As a PhD fellow, Sjoerd van der Meulen dived deeply into RNA regulation of Lactococcus lactis. His research kick-started the entrepreneur in him and he recently began his own business cultivating microgreens. “The scientific approaches I learned are invaluable”.
Van der Meulen is an enterprising and energetic scientist, always looking to the future. After obtaining his MSc in Molecular Biology he started working for Bioclear. However, two and a half years later, he decided to return to university. “I felt I needed rather more fundamental knowledge in my backpack and enjoyed doing research.”
The molecular biologist successfully applied for a PhD post at TiFN, to research the role of regulatory RNAs of a cheese bacterium. Even before completing his thesis he was offered a Post-doc position in his research group Molecular Genetics. “They urgently needed to strengthen the team and I had the right expertise for the job, and didn’t hesitate to accept their offer”, he explains. Not surprisingly, completing his PhD took a bit longer than normal for a PhD. “My wife and I also started a family with two children during this period, which did not really help”, he smiles.
Keeping on the ball
Van der Meulen’s working weeks were long: he returned to the lab many evenings and weekends to care for his ‘bugs’. But he enjoyed his PhD process very much. “It was so interesting to do research in such a large consortium”, he says. “The regular meetings with industry and research partners keep you on the ball; you become aware of how your research is and could be applied, and learn how to present your results to specific, different, target groups.”
Van der Meulen investigated the transcriptome landscape of Lactococcus lactis, an important model organism for the dairy industry, as it is used as a starter culture for the production of buttermilk and (cottage) cheese. “I used various sequencing techniques to identify new RNA elements, but also measured the production of well-known transcripts”, he explains. For some of these novel RNAs, their function and biological role was assessed in the regulation of gene expression.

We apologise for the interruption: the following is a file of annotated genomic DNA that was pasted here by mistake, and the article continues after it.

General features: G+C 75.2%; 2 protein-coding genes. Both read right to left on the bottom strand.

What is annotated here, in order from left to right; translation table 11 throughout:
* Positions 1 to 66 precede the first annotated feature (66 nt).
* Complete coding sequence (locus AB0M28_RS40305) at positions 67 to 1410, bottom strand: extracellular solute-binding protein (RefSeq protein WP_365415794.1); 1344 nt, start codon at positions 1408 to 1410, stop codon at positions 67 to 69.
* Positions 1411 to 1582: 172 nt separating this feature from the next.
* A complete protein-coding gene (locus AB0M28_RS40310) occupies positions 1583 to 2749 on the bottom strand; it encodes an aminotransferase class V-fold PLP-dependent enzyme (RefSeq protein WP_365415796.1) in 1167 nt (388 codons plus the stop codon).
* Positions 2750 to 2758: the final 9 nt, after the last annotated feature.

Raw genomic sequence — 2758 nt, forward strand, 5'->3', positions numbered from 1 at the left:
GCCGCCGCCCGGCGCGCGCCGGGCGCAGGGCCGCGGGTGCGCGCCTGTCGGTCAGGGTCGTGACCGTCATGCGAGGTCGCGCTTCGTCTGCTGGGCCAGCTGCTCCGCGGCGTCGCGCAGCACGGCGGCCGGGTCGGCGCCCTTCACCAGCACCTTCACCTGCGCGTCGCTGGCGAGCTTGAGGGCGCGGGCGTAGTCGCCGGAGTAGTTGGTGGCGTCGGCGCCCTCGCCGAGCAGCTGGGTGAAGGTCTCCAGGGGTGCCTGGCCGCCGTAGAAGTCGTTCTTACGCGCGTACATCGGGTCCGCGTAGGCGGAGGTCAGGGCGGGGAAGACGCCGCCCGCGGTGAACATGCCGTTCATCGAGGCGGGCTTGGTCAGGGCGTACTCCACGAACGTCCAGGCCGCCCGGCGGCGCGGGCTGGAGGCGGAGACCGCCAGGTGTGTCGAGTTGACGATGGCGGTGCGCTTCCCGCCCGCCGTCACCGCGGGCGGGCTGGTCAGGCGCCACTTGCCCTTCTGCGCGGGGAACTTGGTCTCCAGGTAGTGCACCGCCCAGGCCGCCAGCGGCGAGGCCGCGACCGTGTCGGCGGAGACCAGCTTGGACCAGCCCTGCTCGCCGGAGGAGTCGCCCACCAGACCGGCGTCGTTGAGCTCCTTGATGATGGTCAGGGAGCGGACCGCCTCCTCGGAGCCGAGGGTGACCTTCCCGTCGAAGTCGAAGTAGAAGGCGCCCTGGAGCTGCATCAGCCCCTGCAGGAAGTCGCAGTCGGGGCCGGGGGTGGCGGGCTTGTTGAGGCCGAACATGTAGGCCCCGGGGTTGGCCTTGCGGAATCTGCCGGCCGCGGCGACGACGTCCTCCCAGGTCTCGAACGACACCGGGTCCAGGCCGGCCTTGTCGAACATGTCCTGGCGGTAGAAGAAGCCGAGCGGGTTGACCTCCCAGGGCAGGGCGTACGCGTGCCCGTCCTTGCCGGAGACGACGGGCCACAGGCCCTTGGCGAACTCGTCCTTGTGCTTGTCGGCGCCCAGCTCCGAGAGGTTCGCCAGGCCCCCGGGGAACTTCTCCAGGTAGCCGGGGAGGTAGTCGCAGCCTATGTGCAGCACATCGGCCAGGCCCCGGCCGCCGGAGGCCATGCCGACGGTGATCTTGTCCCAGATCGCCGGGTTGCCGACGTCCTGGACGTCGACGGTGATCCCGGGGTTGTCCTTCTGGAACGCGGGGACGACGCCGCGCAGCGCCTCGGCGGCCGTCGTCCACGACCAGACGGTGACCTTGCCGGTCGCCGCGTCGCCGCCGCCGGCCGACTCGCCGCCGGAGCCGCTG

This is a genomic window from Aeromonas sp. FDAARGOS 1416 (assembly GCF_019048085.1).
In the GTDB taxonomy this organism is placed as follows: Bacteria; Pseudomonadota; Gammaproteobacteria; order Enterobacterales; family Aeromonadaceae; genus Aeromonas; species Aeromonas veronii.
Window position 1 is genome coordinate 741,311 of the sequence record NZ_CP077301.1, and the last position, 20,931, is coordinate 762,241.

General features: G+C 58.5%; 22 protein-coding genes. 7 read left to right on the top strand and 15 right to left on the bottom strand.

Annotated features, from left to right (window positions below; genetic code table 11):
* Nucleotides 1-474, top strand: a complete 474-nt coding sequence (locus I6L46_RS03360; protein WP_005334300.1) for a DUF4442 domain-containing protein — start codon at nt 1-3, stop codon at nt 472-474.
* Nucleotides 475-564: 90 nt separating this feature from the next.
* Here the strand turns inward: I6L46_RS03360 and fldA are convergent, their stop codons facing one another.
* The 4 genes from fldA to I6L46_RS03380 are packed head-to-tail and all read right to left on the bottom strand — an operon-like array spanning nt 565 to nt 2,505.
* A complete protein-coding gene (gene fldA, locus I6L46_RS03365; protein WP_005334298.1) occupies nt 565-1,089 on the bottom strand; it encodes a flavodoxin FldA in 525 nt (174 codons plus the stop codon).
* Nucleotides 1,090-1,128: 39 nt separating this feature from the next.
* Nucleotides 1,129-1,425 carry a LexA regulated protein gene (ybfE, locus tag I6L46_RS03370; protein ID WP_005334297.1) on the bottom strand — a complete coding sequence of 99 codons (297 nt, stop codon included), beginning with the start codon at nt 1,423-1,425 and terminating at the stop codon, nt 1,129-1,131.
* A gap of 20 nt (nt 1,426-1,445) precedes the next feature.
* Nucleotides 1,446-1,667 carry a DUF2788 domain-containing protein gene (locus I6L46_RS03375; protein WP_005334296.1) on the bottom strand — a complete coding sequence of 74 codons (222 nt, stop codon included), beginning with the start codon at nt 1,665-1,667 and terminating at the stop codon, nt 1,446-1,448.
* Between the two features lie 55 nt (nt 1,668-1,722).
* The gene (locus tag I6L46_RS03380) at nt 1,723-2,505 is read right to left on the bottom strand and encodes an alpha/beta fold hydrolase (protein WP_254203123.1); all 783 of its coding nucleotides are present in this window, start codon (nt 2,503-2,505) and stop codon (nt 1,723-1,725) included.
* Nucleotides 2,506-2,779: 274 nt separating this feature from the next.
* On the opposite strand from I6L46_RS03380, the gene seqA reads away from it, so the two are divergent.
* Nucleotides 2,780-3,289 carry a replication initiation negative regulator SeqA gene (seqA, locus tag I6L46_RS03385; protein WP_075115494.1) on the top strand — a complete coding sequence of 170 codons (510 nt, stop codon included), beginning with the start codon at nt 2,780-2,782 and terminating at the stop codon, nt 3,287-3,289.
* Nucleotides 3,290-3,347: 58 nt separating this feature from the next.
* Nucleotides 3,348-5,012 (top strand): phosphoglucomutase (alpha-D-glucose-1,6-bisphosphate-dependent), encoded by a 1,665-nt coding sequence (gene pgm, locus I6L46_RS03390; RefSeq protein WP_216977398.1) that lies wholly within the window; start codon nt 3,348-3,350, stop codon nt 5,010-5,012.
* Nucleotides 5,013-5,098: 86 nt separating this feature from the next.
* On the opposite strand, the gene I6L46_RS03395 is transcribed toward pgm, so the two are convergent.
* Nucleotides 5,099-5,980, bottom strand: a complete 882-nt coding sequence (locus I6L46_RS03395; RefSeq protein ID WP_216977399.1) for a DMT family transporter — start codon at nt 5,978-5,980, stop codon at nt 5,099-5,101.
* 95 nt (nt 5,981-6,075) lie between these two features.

Optimizing fermentation processes
His research delivered insights that the dairy industry can use to optimize fermentation processes. Van der Meulen also developed, together with the team’s bioinformatics specialist, a software programme that allows the analysis of huge amounts RNA sequencing data in a radically short time. The programme, called T-REx, is available online and has already been used widely by researchers all over the world.
Van der Meulen is now focussing on his company, Groen Smakelijk!, which he already registered in 2017 and, step-by-step, built up since then. “I produce healthy, tasty and sustainably-grown microgreens, and deliver them to restaurants, catering services and stores”, he explains.
For the scientist-entrepreneur, who is still involved with the University of Groningen as a member of the VentureLab North program, it was a logical move forward. “I have a great passion for food and always grown my own vegetables and mushrooms”, he explains. “In addition, when an established organic sprout grower asked me to join forces with the goal to eventually take over his company, I jumped at the chance.”
The expertise and skills Van der Meulen developed during his time as a PhD fellow underpin his entrepreneurship. “I approach the health benefits and safety of microgreens scientifically. This helps me to assess the data and literature I gather, and to translate it into appealing product marketing messages.”
Want to know more about Van der Meulen’s work? Click here.
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